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The 'Climate Doomsayers'
Mayor, South Miami; geologist, University of Miami
Last fall, an exceptionally high tide flooded Miami Beach’s streets and forced tourists to slosh their way to their hotels. As global warming accelerates the rise of the sea level, the state of Florida and some local governments want to fight for their own survival, but Harold Wanless and Philip Stoddard are urging a reality check: Global warming, they say, will drown South Florida. It can’t be reversed.
What books are the S. Miami mayor and Univ. of Miami prof reading?
by Per Espen Stoknes
Published by Chelsea Green (2015)
"Stoknes (a psychologist, economist, and entrepreneur based in Norway) does not explain climate change. Rather, he illuminates barriers that prevent solving problems caused by increasing global temperatures while simultaneously giving a clear strategy to overcome these hurdles. The book's three parts ― 1) Thinking: Understanding the Climate Paradox; 2) Doing: If It Doesn't Work, Do Something Else; 3) Being: Inside the Living Air ― examine how people think about climate, what individuals can do to affect climate, and how one relates to environment..."
by John Englander
Published by Science Bookshelf (2012)
John Englander is an oceanographer and global ocean explorer with expeditions under the polar ice cap, deep dives in research submarines and visits to Greenland and Antarctica. His mission is to be a clear voice on our changing climate and oceans. Mr. Englander’s broad marine science background coupled with majors in Geology and Economics allows him to see the big picture on climate and look ahead to the large scale financial and societal impacts, particularly as they relate to sea level rise.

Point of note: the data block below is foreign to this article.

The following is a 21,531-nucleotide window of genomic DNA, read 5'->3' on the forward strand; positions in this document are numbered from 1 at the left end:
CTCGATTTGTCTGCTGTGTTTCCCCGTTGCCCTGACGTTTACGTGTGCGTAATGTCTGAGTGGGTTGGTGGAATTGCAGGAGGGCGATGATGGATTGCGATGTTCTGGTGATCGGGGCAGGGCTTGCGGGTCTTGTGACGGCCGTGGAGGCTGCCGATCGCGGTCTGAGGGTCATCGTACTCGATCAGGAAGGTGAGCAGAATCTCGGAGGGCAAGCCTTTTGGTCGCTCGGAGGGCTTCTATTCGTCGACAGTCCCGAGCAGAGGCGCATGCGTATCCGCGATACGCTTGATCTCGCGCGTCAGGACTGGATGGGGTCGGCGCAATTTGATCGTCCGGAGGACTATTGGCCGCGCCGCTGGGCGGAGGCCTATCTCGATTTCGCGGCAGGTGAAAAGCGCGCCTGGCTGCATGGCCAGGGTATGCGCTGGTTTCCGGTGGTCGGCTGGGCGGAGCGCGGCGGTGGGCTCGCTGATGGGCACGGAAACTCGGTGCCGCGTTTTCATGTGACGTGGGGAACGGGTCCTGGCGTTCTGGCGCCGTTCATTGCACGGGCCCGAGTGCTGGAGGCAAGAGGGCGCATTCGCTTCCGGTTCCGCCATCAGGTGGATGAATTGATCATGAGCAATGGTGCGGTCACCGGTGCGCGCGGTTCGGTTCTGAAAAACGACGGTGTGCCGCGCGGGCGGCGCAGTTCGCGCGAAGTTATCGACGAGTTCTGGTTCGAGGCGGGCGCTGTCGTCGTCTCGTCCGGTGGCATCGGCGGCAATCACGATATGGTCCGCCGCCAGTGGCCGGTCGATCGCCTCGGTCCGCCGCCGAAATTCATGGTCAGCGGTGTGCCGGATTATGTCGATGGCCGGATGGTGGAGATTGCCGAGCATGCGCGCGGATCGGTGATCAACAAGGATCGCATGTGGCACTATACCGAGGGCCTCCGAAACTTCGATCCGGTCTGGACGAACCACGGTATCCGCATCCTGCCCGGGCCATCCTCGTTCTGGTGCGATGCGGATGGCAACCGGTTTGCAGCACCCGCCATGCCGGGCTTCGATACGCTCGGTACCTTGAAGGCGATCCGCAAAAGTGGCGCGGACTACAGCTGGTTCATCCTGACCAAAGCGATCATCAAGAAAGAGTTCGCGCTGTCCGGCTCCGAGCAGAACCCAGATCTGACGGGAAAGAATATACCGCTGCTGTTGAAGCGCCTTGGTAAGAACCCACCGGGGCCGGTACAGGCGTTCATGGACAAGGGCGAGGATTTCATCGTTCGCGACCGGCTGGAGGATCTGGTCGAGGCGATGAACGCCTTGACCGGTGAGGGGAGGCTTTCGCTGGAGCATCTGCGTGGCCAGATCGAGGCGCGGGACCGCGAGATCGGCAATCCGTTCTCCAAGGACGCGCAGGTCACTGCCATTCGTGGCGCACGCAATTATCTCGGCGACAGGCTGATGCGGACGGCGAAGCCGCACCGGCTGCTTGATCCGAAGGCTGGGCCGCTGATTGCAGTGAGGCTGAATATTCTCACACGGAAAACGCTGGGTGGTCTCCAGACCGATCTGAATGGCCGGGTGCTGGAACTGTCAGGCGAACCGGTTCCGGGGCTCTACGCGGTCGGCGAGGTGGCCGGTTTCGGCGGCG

For over 30 years, Englander has been a leader in both the private sector and the non-profit arena, serving as CEO for such noteworthy organizations as The Cousteau Society and The International SeaKeepers Society, and The Underwater Explorers Society (UNEXSO). He is now President of the Sea Level Institute, working with businesses, government agencies, and communities to understand the financial risks as increasing severe storms and long term sea level rise challenge us to adapt to a shoreline that will move inland for centuries. Mr. Englander is a Fellow of the Institute of Marine, Engineering, Science and Technology, and The Explorers Club. He is a member of the American Geophysical Union and several other scientific societies. John Englander blogs at http://www.johnenglander.net
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